Do you spend hour after hour and week after week in the gym? Wondering why you’re not really getting anywhere? The chances are that you’re not alone.
Over the last 10 years I’ve had many a “squat rack chat” with frustrated gym users asking me why they just don’t get results. The two reasons that almost always shine out like a headlight in the dark are their diet and progression, or lack thereof. I’m going to give you a little run down on progression and why its important to plan it in to your sessions and adjust your entire program at regular intervals.
What is progression in gym terms?
Progression is a necessity when designing or undertaking a training program. The body adapts to the stresses that it’s put under, if these stresses aren’t adequate or progressive over time then there is no reason to adapt. The same is true if the stresses are too high, the body will not be able to recover adequately and therefore no progression will occur. It MUST always be planned with a long term goal in mind.
What does all of this mean? Basically if you’re not constantly moving forwards in some small way then you will likely move backwards. You will not continue to lose weight, lose fat, gain strength, size, muscle or whatever else your goal may be. Without planned and consistent progression, you can kiss your sustained success goodbye.
Who is guilty of this?
All of us at some point I would think. Even I’ve had times (mostly this year due to MASSIVE work stress) where instead of following a progressive program, I have played around and made things up as i go. Training what I want, when I want. Often due to a lack of time or motivation and believe me when I say that, it shows in my physique and my strength this year.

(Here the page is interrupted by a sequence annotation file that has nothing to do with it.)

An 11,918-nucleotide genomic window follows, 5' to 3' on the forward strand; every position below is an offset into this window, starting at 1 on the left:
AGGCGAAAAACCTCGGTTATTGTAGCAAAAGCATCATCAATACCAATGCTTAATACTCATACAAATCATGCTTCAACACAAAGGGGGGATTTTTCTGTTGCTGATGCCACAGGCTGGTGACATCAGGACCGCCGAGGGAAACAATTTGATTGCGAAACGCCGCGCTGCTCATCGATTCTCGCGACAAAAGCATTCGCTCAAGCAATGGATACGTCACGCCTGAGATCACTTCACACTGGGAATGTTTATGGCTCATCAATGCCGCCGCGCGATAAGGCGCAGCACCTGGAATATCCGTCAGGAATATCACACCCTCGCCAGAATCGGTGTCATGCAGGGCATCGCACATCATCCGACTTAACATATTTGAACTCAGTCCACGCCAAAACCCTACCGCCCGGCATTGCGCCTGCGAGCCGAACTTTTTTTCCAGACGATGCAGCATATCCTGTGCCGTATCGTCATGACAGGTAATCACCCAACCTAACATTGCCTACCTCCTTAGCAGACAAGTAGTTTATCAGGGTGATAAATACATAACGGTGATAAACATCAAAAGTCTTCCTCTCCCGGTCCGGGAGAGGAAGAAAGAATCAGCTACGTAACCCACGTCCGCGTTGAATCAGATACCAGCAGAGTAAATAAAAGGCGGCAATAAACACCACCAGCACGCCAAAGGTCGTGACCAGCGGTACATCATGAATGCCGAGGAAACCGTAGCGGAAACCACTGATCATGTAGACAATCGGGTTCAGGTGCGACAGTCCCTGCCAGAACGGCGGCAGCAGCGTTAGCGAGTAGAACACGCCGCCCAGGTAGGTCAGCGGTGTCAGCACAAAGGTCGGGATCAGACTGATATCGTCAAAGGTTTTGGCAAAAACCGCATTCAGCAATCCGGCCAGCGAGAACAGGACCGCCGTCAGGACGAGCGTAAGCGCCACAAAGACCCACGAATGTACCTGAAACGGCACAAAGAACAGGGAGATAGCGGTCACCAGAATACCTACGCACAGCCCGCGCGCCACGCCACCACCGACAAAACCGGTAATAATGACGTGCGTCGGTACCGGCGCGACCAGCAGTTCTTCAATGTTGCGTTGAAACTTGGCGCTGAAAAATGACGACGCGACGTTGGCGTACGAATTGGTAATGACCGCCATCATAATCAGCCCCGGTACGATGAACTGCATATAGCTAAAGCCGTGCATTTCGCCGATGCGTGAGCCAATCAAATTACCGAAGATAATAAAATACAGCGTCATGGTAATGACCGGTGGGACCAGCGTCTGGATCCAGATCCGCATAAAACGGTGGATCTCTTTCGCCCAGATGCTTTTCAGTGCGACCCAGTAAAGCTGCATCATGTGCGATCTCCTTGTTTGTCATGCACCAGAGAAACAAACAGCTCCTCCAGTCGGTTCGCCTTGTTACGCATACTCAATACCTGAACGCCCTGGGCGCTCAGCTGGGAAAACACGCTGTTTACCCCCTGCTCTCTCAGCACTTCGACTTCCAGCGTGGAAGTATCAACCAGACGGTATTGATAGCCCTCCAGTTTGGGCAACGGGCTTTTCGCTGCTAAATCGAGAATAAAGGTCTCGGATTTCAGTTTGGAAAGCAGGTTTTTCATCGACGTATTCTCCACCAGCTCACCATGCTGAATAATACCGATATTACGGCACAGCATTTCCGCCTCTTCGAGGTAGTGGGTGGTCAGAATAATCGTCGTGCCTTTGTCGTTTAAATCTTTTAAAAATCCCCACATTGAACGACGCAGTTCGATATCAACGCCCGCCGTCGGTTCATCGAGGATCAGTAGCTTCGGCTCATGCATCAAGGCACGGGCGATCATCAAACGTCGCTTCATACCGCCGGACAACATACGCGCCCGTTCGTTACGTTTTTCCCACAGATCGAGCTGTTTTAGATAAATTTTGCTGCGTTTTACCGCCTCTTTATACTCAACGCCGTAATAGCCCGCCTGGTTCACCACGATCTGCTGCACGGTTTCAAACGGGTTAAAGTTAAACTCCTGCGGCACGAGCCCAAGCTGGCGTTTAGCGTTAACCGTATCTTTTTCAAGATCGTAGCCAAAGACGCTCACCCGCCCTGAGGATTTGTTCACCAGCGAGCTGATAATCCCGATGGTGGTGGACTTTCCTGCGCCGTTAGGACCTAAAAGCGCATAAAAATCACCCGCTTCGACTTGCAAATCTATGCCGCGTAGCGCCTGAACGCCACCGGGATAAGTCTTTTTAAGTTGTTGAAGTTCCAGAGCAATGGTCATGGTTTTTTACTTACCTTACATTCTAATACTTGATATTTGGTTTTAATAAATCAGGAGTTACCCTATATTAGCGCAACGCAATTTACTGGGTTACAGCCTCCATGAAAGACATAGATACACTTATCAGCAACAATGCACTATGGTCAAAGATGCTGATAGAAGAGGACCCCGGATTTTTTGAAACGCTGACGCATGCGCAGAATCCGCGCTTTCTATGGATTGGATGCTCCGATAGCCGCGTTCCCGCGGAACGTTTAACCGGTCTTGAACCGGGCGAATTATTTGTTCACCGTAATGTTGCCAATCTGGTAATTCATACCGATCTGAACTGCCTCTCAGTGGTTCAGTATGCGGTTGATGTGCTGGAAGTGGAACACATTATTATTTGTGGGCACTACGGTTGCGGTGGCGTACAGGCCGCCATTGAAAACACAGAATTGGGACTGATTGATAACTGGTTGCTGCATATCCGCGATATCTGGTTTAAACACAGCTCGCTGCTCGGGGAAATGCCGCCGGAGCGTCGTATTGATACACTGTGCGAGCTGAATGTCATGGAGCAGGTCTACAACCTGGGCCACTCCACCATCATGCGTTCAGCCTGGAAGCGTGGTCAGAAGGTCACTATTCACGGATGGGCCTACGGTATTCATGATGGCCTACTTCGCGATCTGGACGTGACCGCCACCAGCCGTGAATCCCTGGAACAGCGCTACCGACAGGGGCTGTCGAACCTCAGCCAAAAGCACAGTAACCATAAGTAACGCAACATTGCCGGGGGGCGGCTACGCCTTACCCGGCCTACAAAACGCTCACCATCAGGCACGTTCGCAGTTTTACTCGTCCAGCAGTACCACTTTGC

You will have done the same, cruised around making it up as you go. Swinging your arms around for 10 seconds when you walk into a gym trying to figure out what’s not sore and therefore what to train that day.
Maybe you’ve bought a workout that you really like from one of the millions of sites or coaches online? Taking it to the gym night after night and performing the same 3 day split for months. You experience a brief period of adaptation as would any novice on a new program and then wonder why it stopped working. Inevitably you see stagnated results, lost motivation, boredom and sometimes regression.
How can I avoid it?
Plan your progression ahead of time, I find that for the majority of trainees three to six weeks is the maximum amount of time that you should stay on one program. This is based on you constantly aiming for a basic linear progression. By this I mean adding a tiny bit of weight or an extra rep each session on your programmed exercise. This in my mind is the simplest way to ensure progression. At least in the short term. Beyond this its important that you adjust the entire program to include different variables to force adaptation and continue to progress, These can include but aren’t limited to;
- Exercise selection
- Grip positions
I try to ensure using at least two of the above variables session by session for my clients and for every new phase I’ll manipulate the others.
This keeps my clients performing optimally and getting the amazing results those of you who follow me on social media see daily. By constantly mixing it up and putting a little thought into your training you can almost guarantee long term, sustainable results and a body to be proud of.
Keep the progressions simple always though, add only as much weight as you need to, not as much as you can. Small variations in exercise selection and rep parameters are enough.